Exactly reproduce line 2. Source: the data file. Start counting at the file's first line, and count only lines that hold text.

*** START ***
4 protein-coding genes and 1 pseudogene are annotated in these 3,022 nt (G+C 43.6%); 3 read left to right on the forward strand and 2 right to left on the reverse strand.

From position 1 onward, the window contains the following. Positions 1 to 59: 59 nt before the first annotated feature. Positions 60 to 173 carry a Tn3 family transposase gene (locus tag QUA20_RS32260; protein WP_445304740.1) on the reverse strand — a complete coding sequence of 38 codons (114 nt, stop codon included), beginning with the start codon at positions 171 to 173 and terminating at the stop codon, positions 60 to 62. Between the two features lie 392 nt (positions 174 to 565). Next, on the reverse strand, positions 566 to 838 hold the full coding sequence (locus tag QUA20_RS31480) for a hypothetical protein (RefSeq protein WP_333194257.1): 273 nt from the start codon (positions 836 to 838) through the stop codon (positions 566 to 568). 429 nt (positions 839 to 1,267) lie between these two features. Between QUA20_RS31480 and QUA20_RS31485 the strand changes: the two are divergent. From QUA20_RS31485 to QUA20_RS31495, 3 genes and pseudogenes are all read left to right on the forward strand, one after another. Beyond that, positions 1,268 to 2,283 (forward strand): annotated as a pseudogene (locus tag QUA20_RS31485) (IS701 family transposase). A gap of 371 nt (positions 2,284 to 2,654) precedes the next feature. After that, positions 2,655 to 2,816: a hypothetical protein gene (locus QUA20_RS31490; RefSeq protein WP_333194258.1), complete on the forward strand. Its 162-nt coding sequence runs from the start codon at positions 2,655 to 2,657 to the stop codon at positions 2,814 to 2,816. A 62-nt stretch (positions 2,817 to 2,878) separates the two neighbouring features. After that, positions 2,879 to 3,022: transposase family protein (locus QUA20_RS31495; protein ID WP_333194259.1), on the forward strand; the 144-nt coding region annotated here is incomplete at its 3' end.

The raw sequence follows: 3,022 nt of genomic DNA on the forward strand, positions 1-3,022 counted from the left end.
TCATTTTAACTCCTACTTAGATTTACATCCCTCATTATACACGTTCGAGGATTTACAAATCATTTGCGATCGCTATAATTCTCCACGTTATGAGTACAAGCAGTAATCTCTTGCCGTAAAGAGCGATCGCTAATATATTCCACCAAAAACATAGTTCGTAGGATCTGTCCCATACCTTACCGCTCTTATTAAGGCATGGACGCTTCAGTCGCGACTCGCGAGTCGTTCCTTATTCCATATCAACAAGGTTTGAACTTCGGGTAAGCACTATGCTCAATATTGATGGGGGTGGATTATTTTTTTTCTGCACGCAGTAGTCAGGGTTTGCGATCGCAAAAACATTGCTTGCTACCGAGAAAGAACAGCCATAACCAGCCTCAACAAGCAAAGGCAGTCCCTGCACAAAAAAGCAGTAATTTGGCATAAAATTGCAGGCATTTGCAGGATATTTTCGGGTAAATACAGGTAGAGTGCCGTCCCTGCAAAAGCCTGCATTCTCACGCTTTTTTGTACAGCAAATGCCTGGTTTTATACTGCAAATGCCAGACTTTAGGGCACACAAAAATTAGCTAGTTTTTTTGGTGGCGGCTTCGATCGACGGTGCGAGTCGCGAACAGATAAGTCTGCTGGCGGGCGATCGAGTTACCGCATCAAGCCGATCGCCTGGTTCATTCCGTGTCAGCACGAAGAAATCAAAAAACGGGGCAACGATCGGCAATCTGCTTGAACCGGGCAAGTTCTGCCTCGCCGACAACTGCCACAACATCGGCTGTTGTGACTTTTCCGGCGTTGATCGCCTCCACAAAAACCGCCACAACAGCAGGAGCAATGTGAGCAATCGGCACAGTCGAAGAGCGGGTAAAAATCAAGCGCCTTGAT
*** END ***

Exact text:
From position 1 onward, the window contains the following. Positions 1 to 59: 59 nt before the first annotated feature. Positions 60 to 173 carry a Tn3 family transposase gene (locus tag QUA20_RS32260; protein WP_445304740.1) on the reverse strand — a complete coding sequence of 38 codons (114 nt, stop codon included), beginning with the start codon at positions 171 to 173 and terminating at the stop codon, positions 60 to 62. Between the two features lie 392 nt (positions 174 to 565). Next, on the reverse strand, positions 566 to 838 hold the full coding sequence (locus tag QUA20_RS31480) for a hypothetical protein (RefSeq protein WP_333194257.1): 273 nt from the start codon (positions 836 to 838) through the stop codon (positions 566 to 568). 429 nt (positions 839 to 1,267) lie between these two features. Between QUA20_RS31480 and QUA20_RS31485 the strand changes: the two are divergent. From QUA20_RS31485 to QUA20_RS31495, 3 genes and pseudogenes are all read left to right on the forward strand, one after another. Beyond that, positions 1,268 to 2,283 (forward strand): annotated as a pseudogene (locus tag QUA20_RS31485) (IS701 family transposase). A gap of 371 nt (positions 2,284 to 2,654) precedes the next feature. After that, positions 2,655 to 2,816: a hypothetical protein gene (locus QUA20_RS31490; RefSeq protein WP_333194258.1), complete on the forward strand. Its 162-nt coding sequence runs from the start codon at positions 2,655 to 2,657 to the stop codon at positions 2,814 to 2,816. A 62-nt stretch (positions 2,817 to 2,878) separates the two neighbouring features. After that, positions 2,879 to 3,022: transposase family protein (locus QUA20_RS31495; protein ID WP_333194259.1), on the forward strand; the 144-nt coding region annotated here is incomplete at its 3' end.